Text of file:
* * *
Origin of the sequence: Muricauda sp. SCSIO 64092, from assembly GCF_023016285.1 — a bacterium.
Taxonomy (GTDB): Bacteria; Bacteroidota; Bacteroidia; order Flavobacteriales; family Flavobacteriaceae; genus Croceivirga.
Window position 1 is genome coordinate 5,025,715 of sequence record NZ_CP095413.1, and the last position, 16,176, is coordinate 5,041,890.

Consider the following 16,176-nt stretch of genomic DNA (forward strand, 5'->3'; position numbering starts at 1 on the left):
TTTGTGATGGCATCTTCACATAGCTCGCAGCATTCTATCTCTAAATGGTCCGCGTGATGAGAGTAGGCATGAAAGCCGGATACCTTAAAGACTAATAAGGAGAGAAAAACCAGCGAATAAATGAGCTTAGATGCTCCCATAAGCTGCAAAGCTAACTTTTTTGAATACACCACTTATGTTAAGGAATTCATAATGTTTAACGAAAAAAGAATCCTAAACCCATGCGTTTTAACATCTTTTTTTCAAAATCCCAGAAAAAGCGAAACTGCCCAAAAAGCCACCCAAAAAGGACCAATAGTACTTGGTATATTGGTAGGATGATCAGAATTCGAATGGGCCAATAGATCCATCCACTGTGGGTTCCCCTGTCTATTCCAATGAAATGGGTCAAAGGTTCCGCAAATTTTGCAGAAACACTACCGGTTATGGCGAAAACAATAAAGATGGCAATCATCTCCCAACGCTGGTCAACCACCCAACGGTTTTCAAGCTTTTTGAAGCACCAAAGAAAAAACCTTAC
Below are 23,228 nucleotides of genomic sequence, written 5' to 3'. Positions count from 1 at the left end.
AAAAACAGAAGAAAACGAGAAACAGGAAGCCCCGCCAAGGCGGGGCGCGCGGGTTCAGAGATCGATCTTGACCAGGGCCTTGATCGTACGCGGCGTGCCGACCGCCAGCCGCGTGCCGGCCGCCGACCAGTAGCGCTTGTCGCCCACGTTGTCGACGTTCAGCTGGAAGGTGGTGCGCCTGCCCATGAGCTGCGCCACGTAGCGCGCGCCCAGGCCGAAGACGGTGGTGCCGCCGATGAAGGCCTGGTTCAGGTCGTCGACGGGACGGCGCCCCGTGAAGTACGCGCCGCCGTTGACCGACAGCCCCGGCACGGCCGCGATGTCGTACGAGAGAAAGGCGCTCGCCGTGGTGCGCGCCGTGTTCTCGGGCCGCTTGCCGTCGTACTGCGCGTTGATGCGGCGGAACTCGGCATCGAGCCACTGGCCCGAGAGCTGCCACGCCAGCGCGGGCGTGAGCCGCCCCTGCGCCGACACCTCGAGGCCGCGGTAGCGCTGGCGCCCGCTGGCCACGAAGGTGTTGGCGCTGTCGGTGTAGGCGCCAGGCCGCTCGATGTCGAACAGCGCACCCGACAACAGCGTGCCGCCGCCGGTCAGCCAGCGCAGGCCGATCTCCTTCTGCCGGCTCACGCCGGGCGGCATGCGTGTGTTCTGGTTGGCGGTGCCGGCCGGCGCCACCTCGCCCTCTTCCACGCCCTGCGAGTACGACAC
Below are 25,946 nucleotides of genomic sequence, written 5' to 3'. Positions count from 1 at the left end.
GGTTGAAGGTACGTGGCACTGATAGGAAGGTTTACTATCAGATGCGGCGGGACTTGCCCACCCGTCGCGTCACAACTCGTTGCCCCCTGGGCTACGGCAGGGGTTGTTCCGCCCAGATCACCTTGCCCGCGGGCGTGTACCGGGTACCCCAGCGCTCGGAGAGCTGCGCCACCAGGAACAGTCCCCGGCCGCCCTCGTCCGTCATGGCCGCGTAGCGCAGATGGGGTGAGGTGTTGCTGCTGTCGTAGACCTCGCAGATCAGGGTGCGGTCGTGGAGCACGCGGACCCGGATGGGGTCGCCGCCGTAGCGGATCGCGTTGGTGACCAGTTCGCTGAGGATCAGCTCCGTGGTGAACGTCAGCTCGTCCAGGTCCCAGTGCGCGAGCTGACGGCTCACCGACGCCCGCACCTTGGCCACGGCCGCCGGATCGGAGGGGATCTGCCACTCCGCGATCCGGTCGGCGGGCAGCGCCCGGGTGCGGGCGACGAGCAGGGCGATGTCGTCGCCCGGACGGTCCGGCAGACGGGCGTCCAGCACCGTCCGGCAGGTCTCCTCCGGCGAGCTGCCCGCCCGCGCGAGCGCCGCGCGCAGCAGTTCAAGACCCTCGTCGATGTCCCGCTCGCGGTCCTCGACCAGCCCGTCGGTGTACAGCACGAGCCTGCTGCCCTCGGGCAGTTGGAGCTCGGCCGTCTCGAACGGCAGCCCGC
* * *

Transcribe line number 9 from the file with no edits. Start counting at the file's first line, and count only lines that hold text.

GGTTGAAGGTACGTGGCACTGATAGGAAGGTTTACTATCAGATGCGGCGGGACTTGCCCACCCGTCGCGTCACAACTCGTTGCCCCCTGGGCTACGGCAGGGGTTGTTCCGCCCAGATCACCTTGCCCGCGGGCGTGTACCGGGTACCCCAGCGCTCGGAGAGCTGCGCCACCAGGAACAGTCCCCGGCCGCCCTCGTCCGTCATGGCCGCGTAGCGCAGATGGGGTGAGGTGTTGCTGCTGTCGTAGACCTCGCAGATCAGGGTGCGGTCGTGGAGCACGCGGACCCGGATGGGGTCGCCGCCGTAGCGGATCGCGTTGGTGACCAGTTCGCTGAGGATCAGCTCCGTGGTGAACGTCAGCTCGTCCAGGTCCCAGTGCGCGAGCTGACGGCTCACCGACGCCCGCACCTTGGCCACGGCCGCCGGATCGGAGGGGATCTGCCACTCCGCGATCCGGTCGGCGGGCAGCGCCCGGGTGCGGGCGACGAGCAGGGCGATGTCGTCGCCCGGACGGTCCGGCAGACGGGCGTCCAGCACCGTCCGGCAGGTCTCCTCCGGCGAGCTGCCCGCCCGCGCGAGCGCCGCGCGCAGCAGTTCAAGACCCTCGTCGATGTCCCGCTCGCGGTCCTCGACCAGCCCGTCGGTGTACAGCACGAGCCTGCTGCCCTCGGGCAGTTGGAGCTCGGCCGTCTCGAACGGCAGCCCGC